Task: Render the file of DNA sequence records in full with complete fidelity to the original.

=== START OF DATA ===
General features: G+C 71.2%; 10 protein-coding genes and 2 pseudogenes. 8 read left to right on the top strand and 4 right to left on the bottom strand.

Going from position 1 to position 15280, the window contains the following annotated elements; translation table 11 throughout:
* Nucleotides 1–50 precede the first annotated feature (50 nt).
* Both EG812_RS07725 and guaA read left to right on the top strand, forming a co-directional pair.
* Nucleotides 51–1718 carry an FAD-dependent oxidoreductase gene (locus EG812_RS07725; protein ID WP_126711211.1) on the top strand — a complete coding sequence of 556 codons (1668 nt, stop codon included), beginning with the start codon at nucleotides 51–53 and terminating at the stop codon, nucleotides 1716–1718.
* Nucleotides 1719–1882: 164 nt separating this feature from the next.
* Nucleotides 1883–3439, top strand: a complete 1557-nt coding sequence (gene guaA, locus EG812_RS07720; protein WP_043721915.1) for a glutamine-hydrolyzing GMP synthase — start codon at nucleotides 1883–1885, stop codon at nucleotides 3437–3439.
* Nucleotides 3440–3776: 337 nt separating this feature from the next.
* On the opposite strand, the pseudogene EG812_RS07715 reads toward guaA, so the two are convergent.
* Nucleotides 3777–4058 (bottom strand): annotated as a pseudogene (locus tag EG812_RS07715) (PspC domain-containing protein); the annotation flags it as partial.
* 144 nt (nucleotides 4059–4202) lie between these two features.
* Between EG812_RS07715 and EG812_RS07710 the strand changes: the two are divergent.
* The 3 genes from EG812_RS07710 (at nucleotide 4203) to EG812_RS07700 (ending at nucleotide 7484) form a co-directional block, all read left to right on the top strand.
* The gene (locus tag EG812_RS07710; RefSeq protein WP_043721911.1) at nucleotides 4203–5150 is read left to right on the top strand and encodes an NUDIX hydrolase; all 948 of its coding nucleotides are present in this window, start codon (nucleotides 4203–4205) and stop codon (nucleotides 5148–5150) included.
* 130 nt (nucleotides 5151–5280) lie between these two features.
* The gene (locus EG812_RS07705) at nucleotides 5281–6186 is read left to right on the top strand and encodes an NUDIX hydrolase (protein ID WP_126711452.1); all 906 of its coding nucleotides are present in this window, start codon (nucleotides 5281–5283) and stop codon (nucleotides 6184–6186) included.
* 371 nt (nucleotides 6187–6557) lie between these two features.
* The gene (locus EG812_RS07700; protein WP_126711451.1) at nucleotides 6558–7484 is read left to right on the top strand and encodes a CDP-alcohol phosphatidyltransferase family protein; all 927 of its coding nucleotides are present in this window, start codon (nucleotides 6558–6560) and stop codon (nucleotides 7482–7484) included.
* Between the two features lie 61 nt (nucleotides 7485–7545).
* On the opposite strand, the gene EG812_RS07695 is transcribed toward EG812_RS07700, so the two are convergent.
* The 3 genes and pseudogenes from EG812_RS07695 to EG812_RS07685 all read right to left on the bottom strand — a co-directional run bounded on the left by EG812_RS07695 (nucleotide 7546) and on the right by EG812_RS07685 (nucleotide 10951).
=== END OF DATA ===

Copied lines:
General features: G+C 71.2%; 10 protein-coding genes and 2 pseudogenes. 8 read left to right on the top strand and 4 right to left on the bottom strand.

Going from position 1 to position 15280, the window contains the following annotated elements; translation table 11 throughout:
* Nucleotides 1–50 precede the first annotated feature (50 nt).
* Both EG812_RS07725 and guaA read left to right on the top strand, forming a co-directional pair.
* Nucleotides 51–1718 carry an FAD-dependent oxidoreductase gene (locus EG812_RS07725; protein ID WP_126711211.1) on the top strand — a complete coding sequence of 556 codons (1668 nt, stop codon included), beginning with the start codon at nucleotides 51–53 and terminating at the stop codon, nucleotides 1716–1718.
* Nucleotides 1719–1882: 164 nt separating this feature from the next.
* Nucleotides 1883–3439, top strand: a complete 1557-nt coding sequence (gene guaA, locus EG812_RS07720; protein WP_043721915.1) for a glutamine-hydrolyzing GMP synthase — start codon at nucleotides 1883–1885, stop codon at nucleotides 3437–3439.
* Nucleotides 3440–3776: 337 nt separating this feature from the next.
* On the opposite strand, the pseudogene EG812_RS07715 reads toward guaA, so the two are convergent.
* Nucleotides 3777–4058 (bottom strand): annotated as a pseudogene (locus tag EG812_RS07715) (PspC domain-containing protein); the annotation flags it as partial.
* 144 nt (nucleotides 4059–4202) lie between these two features.
* Between EG812_RS07715 and EG812_RS07710 the strand changes: the two are divergent.
* The 3 genes from EG812_RS07710 (at nucleotide 4203) to EG812_RS07700 (ending at nucleotide 7484) form a co-directional block, all read left to right on the top strand.
* The gene (locus tag EG812_RS07710; RefSeq protein WP_043721911.1) at nucleotides 4203–5150 is read left to right on the top strand and encodes an NUDIX hydrolase; all 948 of its coding nucleotides are present in this window, start codon (nucleotides 4203–4205) and stop codon (nucleotides 5148–5150) included.
* 130 nt (nucleotides 5151–5280) lie between these two features.
* The gene (locus EG812_RS07705) at nucleotides 5281–6186 is read left to right on the top strand and encodes an NUDIX hydrolase (protein ID WP_126711452.1); all 906 of its coding nucleotides are present in this window, start codon (nucleotides 5281–5283) and stop codon (nucleotides 6184–6186) included.
* 371 nt (nucleotides 6187–6557) lie between these two features.
* The gene (locus EG812_RS07700; protein WP_126711451.1) at nucleotides 6558–7484 is read left to right on the top strand and encodes a CDP-alcohol phosphatidyltransferase family protein; all 927 of its coding nucleotides are present in this window, start codon (nucleotides 6558–6560) and stop codon (nucleotides 7482–7484) included.
* Between the two features lie 61 nt (nucleotides 7485–7545).
* On the opposite strand, the gene EG812_RS07695 is transcribed toward EG812_RS07700, so the two are convergent.
* The 3 genes and pseudogenes from EG812_RS07695 to EG812_RS07685 all read right to left on the bottom strand — a co-directional run bounded on the left by EG812_RS07695 (nucleotide 7546) and on the right by EG812_RS07685 (nucleotide 10951).